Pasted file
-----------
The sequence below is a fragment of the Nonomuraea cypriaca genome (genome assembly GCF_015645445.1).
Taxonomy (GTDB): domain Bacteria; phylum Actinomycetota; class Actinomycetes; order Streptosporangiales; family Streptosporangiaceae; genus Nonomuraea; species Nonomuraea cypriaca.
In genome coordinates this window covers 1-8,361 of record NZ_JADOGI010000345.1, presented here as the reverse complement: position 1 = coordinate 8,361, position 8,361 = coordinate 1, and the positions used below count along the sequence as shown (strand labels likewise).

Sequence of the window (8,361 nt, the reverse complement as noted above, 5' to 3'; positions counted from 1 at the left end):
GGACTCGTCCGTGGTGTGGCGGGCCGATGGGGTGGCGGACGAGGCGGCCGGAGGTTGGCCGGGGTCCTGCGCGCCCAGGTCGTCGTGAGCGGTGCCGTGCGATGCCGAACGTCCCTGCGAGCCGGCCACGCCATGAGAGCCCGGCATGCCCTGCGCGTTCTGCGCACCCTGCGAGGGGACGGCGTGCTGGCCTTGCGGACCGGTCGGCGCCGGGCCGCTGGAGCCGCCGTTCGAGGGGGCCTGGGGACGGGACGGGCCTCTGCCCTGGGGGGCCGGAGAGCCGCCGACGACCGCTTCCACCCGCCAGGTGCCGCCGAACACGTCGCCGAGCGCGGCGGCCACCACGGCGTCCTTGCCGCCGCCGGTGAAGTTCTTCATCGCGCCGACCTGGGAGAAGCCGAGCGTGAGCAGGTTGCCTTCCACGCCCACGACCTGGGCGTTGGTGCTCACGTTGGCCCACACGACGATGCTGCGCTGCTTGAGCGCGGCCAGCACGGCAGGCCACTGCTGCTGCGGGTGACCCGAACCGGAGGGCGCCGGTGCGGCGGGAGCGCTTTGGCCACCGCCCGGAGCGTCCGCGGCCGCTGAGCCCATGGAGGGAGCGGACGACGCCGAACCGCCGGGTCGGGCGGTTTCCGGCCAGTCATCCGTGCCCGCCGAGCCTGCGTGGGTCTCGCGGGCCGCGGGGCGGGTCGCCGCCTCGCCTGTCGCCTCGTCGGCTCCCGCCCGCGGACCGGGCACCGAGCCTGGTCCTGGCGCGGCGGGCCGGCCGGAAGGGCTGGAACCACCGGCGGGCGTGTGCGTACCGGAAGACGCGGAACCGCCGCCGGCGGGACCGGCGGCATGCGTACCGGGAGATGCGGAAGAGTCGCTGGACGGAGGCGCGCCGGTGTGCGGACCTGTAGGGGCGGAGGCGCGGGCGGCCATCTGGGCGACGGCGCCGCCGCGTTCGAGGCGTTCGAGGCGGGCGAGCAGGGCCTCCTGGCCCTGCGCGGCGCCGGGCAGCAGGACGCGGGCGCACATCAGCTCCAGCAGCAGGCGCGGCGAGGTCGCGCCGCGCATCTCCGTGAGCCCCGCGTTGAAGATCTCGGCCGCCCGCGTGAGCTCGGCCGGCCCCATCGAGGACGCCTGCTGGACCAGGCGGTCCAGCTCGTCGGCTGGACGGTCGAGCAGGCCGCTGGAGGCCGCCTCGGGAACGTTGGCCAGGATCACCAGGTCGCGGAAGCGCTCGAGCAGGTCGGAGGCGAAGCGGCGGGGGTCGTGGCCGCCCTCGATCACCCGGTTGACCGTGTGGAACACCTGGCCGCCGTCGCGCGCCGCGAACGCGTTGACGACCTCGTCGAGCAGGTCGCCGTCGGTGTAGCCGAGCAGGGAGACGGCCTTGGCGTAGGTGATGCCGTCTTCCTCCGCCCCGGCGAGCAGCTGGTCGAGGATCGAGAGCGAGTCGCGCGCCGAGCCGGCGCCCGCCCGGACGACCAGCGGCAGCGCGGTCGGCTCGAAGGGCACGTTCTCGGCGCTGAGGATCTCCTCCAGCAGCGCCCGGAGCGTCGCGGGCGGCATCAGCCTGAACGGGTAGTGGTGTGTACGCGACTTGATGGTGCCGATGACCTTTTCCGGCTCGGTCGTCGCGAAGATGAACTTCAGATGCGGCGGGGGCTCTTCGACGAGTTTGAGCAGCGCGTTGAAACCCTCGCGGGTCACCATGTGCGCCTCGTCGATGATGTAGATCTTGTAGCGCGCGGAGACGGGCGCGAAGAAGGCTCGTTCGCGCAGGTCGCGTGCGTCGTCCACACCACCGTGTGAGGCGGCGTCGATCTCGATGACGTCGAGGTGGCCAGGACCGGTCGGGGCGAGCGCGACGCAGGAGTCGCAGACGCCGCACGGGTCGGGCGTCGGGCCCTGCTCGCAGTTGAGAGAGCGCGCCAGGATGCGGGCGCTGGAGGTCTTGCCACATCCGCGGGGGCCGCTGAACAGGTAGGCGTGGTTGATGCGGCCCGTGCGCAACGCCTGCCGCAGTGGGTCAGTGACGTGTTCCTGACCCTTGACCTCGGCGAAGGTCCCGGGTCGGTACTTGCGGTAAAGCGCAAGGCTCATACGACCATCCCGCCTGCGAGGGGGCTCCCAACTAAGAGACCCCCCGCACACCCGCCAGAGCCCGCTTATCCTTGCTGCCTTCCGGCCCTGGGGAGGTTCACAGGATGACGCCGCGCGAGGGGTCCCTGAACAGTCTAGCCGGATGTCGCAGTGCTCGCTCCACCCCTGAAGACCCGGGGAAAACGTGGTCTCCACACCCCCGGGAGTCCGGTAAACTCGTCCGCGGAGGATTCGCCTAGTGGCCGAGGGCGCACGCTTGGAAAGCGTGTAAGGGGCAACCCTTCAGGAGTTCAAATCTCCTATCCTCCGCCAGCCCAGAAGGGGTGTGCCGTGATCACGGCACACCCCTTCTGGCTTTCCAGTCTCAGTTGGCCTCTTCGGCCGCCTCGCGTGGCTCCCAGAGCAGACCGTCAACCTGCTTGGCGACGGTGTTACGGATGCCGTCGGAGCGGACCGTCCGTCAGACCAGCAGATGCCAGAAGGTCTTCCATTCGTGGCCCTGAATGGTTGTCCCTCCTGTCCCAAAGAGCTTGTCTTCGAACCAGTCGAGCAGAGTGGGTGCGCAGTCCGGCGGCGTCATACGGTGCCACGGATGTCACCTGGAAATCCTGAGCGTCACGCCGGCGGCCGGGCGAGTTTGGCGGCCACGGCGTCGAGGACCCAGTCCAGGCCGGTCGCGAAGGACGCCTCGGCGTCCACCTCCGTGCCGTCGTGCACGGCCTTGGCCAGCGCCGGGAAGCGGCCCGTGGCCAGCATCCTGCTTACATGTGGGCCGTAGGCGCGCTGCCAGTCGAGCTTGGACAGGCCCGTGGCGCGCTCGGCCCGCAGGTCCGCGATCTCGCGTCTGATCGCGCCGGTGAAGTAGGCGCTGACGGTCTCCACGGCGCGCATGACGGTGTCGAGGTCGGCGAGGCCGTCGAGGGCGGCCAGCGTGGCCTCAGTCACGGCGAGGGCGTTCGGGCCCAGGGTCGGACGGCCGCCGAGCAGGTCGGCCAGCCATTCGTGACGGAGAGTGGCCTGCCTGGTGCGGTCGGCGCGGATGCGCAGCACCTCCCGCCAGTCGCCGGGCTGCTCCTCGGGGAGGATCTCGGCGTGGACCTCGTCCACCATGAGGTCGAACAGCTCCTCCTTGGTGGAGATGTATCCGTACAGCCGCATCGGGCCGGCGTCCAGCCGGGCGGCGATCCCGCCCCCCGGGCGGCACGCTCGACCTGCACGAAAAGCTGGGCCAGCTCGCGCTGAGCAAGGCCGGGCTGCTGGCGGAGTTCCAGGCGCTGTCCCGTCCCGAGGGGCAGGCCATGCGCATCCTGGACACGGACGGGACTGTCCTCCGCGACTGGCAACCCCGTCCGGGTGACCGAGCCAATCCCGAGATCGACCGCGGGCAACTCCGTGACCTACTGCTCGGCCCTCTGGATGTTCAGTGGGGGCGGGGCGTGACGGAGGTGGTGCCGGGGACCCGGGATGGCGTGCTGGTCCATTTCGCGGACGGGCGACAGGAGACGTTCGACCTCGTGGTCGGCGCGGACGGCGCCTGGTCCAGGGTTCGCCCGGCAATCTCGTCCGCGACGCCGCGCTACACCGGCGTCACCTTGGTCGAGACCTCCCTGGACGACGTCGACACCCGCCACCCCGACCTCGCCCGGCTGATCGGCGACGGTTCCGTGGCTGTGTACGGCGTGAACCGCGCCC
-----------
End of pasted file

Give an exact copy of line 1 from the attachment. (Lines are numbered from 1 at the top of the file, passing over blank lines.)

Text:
The sequence below is a fragment of the Nonomuraea cypriaca genome (genome assembly GCF_015645445.1).